Foot Pain & Problem

Pain on the lower part of shin
(Shin splints)


With shin splints, there is pain on the lower part of shin (one-third point from the bottom), affecting predominately teenagers who start participating in running-intensive sports (such as soccer). The pain is strongest when starting the activity and after running and decreases as the muscles warm up. It is also often called “Medial Tibial Stress Syndrome” as repetition worsens the condition.


Most people who experience this sports injury have bunions, ungrounded toes or flatfoot and run with toes bent upward, not touching the ground. From this, the shin muscles become fatigued and tight. The load is extremely focused on the adhesion section of the soleus muscle on the inside of shin.

Because the toes rotate outward while the knee is twisted inward when walking, a contrary force is created which is focused on the lower part of shin (one-third point from the bottom), causing inflammation and pain.

This is the consequence of torsion stress accumulated at inner side of shin caused by people who run with toes untouched to the ground firmly.


Healing shin splints takes time and requires more than resting or decreasing athletic activity. The key is to stop the “torsion stress” on the injured part by ceasing sports practice for about 3 weeks and to wrap the leg from the ankle to above the knee with bandage.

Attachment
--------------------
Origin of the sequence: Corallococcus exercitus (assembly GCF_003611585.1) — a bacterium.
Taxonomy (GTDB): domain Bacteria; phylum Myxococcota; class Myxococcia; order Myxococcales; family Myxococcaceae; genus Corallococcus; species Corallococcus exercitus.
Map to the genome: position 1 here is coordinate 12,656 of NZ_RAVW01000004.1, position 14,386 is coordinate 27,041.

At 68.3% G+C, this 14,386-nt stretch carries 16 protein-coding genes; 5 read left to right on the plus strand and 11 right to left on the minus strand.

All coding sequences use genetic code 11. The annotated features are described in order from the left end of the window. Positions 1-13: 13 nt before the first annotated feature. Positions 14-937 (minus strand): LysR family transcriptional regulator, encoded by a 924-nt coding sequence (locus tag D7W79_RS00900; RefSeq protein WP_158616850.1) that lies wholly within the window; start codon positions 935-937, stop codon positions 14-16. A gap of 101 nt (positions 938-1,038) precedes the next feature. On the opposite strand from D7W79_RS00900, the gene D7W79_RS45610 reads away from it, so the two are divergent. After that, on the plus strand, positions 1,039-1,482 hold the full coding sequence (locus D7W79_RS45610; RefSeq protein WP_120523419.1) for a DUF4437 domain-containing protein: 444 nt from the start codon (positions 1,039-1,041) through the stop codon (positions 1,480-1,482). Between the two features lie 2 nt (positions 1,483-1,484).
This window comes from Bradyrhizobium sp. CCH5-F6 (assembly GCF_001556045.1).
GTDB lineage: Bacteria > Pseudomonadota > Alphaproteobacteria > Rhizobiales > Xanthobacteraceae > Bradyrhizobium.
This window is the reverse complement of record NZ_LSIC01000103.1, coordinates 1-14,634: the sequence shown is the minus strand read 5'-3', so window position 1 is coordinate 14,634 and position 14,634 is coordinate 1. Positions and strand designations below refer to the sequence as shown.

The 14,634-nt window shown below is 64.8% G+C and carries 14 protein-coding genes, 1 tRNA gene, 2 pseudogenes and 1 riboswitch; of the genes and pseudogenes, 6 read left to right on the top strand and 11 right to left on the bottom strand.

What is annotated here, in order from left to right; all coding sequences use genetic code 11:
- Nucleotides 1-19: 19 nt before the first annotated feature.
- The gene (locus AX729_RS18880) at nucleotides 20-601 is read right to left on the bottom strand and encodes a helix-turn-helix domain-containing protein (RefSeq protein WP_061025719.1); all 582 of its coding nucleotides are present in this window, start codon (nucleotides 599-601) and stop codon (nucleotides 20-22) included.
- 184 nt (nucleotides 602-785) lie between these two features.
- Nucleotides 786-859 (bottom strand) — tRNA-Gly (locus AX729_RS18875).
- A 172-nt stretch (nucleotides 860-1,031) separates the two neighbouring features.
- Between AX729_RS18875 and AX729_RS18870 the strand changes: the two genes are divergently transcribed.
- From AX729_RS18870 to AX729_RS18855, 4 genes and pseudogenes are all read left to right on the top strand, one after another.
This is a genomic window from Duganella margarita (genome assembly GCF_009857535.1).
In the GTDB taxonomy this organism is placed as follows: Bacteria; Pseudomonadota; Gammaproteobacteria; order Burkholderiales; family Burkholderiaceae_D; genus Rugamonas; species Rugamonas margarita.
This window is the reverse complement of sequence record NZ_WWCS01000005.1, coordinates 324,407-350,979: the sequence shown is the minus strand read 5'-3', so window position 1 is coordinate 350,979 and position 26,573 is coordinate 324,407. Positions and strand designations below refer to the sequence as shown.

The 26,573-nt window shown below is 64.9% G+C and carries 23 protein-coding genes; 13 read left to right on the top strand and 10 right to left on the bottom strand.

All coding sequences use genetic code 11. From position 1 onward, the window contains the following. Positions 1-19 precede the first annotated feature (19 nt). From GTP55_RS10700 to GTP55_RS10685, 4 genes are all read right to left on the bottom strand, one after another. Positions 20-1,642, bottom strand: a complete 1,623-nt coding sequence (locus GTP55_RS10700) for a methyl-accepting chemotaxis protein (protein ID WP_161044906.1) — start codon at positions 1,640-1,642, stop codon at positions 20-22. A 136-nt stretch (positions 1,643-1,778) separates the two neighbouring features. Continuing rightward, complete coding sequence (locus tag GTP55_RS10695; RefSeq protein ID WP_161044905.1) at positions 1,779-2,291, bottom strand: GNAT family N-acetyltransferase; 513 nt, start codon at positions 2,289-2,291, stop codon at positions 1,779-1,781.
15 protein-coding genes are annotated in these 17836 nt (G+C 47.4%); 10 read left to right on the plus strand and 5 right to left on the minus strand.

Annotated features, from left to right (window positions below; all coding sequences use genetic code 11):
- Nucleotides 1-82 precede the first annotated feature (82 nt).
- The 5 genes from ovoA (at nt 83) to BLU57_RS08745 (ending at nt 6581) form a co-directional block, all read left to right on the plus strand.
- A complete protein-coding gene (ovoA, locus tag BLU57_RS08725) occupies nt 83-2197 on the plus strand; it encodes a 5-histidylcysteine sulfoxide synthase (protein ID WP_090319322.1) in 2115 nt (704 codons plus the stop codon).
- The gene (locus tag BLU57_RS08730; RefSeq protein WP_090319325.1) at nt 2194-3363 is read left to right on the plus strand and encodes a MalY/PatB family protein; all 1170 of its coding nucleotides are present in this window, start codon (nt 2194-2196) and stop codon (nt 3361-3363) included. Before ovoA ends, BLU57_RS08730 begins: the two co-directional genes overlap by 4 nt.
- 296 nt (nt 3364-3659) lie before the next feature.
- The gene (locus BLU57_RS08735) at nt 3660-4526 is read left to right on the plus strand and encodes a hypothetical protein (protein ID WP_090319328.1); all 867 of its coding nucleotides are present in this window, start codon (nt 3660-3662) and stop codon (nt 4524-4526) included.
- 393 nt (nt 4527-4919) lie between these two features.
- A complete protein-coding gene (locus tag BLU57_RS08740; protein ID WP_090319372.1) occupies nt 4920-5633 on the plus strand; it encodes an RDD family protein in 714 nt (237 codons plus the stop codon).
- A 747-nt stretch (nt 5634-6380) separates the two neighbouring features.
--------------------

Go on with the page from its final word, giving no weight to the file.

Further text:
The Kasahara Taping Treatment (for pain-free cases) prevents the toes from turning outwards and promotes kicking straight. 3-toe socks can be used as a substitute.

It is critical to use the seismic isolation insole (artificial muscle insole) to absorb the shock and torsion waves.

When the pain ceases, the bandage should be wrapped on only shin area and we recommend slowly practicing kicking to learn how to not rotate the toes outward.

Normally, it is about after 5 or 6 weeks that the pain disappears and start practicing again as others.

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